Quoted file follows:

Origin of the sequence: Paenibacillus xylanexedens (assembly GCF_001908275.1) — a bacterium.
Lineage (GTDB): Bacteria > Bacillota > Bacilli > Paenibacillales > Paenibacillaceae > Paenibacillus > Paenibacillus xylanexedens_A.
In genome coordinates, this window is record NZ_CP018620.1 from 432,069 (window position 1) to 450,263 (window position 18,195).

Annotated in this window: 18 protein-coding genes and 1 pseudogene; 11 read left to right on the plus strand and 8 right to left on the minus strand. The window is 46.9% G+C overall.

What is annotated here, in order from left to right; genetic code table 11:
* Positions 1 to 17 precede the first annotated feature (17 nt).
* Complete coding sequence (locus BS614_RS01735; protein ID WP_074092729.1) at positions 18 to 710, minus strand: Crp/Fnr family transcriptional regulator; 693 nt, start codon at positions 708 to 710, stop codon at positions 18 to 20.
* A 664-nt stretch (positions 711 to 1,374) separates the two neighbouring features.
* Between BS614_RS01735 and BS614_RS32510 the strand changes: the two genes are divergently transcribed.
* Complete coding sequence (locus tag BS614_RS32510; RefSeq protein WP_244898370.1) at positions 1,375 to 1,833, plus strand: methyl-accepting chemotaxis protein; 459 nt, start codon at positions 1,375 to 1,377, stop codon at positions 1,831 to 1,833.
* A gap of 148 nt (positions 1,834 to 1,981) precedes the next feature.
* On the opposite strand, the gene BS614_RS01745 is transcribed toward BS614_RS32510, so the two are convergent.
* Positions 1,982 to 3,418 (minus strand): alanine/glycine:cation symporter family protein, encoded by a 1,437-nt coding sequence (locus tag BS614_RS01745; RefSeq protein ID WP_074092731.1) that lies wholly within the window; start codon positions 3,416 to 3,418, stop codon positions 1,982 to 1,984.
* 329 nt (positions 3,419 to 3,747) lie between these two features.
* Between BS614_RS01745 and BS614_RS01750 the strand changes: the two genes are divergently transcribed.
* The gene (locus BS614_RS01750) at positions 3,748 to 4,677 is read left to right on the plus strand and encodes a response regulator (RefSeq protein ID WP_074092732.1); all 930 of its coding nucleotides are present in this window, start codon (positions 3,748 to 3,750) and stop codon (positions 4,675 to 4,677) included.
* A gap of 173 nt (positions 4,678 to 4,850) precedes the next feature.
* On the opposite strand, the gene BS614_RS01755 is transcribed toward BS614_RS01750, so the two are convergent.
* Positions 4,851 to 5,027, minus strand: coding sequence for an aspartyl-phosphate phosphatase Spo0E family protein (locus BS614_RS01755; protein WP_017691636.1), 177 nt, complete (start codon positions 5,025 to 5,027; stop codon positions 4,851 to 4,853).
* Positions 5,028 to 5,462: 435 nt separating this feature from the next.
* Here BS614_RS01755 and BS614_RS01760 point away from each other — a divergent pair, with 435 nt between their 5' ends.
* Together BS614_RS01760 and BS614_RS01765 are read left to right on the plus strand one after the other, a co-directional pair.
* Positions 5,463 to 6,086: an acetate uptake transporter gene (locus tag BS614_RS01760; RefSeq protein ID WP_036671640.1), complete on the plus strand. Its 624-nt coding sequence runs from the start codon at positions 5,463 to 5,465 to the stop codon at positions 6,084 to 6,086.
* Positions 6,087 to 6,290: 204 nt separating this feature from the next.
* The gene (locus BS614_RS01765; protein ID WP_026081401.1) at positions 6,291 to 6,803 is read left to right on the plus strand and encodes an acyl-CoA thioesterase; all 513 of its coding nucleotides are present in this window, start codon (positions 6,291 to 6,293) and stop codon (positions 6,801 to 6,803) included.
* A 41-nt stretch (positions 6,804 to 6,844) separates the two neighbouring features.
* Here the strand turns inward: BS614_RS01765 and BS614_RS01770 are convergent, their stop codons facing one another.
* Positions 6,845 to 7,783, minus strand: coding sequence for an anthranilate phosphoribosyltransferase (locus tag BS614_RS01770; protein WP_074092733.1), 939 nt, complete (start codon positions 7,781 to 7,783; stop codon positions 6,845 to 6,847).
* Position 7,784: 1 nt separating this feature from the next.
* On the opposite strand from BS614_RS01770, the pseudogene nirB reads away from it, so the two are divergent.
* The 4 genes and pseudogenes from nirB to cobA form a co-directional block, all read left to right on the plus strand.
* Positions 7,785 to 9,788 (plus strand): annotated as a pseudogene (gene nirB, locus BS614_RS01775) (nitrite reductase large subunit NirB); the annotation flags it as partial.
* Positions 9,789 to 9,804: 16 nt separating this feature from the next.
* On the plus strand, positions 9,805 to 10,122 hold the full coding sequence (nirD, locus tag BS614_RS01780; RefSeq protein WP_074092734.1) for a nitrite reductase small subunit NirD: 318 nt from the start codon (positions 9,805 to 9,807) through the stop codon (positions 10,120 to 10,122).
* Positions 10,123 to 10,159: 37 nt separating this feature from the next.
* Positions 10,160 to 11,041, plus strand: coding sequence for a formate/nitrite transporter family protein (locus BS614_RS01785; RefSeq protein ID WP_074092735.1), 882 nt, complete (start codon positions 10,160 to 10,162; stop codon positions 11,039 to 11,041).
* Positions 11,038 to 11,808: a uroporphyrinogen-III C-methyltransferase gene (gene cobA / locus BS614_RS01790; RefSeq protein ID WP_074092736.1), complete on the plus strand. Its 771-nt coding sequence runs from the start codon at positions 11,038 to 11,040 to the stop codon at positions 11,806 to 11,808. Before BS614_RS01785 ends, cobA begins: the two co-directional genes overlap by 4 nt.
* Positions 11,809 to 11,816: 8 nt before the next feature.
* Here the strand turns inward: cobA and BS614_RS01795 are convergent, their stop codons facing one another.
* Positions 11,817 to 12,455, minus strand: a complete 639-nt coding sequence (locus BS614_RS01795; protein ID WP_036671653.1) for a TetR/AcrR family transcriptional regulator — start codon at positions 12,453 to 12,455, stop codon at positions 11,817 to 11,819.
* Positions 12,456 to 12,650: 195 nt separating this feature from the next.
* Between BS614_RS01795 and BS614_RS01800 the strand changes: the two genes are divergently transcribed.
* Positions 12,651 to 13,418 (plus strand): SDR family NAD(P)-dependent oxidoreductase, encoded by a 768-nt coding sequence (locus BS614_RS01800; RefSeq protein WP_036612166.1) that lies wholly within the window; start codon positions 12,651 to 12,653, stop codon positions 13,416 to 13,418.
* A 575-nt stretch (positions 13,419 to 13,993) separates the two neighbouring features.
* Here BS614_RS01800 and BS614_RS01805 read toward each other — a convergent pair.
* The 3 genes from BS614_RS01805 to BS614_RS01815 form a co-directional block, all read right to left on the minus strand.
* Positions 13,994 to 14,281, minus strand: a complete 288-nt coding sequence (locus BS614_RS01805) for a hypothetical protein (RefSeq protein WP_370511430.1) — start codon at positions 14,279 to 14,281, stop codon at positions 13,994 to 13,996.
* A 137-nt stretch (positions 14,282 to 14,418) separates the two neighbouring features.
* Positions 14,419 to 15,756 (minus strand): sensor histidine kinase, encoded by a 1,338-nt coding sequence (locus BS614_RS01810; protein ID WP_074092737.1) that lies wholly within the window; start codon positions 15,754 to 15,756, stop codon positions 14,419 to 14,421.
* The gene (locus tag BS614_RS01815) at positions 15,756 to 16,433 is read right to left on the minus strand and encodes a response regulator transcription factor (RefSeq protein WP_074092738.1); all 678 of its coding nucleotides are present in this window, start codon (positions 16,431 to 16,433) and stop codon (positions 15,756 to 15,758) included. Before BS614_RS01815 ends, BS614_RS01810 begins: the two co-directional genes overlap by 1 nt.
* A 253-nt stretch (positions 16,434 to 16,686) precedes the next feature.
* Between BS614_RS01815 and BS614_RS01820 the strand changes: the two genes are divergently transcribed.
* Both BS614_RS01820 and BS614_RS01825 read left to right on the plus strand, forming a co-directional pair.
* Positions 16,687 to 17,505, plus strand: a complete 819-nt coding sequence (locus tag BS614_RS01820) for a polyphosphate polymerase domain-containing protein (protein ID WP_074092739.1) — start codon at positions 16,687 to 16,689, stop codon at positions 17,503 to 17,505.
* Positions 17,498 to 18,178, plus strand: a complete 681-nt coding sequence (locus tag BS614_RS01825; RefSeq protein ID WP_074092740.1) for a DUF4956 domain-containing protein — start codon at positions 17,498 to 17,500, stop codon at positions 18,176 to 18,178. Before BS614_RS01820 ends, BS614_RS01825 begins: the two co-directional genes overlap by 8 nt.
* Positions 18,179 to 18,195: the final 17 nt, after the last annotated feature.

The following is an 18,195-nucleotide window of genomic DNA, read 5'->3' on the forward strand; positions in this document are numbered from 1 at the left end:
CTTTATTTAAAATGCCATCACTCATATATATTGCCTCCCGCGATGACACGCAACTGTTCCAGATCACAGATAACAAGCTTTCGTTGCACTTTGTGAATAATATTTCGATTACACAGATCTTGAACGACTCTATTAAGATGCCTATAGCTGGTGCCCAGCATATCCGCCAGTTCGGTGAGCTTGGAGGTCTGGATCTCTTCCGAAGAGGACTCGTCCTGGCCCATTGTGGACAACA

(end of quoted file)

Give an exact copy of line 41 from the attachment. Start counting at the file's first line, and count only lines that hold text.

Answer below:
* Positions 12,456 to 12,650: 195 nt separating this feature from the next.